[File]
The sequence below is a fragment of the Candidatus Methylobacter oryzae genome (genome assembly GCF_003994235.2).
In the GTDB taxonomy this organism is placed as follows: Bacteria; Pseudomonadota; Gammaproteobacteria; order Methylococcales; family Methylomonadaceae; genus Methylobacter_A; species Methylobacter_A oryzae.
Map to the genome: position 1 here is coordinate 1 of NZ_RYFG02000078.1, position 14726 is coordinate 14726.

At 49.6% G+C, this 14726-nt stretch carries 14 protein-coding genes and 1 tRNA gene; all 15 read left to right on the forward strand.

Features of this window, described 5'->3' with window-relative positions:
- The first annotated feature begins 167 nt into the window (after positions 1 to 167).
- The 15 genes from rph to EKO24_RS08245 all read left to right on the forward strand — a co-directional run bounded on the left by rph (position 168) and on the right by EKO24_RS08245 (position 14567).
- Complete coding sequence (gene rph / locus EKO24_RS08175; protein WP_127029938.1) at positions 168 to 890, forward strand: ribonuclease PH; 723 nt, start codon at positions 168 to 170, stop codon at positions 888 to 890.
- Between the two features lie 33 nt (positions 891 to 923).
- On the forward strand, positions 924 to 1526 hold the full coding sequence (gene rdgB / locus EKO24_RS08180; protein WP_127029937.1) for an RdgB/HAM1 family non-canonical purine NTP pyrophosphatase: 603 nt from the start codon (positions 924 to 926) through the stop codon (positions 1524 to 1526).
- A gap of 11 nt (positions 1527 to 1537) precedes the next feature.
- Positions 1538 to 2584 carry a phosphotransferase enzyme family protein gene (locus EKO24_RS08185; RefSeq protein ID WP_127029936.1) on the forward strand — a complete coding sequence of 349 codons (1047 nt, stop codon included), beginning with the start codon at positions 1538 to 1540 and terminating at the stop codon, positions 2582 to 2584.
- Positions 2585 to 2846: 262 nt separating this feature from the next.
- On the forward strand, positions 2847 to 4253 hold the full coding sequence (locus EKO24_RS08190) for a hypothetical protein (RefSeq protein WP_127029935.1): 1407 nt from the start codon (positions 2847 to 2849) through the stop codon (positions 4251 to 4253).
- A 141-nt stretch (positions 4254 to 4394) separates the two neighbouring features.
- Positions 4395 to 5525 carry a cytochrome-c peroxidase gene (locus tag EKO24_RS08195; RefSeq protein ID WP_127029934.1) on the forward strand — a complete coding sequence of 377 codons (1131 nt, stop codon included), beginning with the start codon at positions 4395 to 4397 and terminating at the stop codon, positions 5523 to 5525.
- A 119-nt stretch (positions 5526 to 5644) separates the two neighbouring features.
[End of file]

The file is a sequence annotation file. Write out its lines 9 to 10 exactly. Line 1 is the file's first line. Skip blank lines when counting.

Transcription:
- Between the two features lie 33 nt (positions 891 to 923).
- On the forward strand, positions 924 to 1526 hold the full coding sequence (gene rdgB / locus EKO24_RS08180; protein WP_127029937.1) for an RdgB/HAM1 family non-canonical purine NTP pyrophosphatase: 603 nt from the start codon (positions 924 to 926) through the stop codon (positions 1524 to 1526).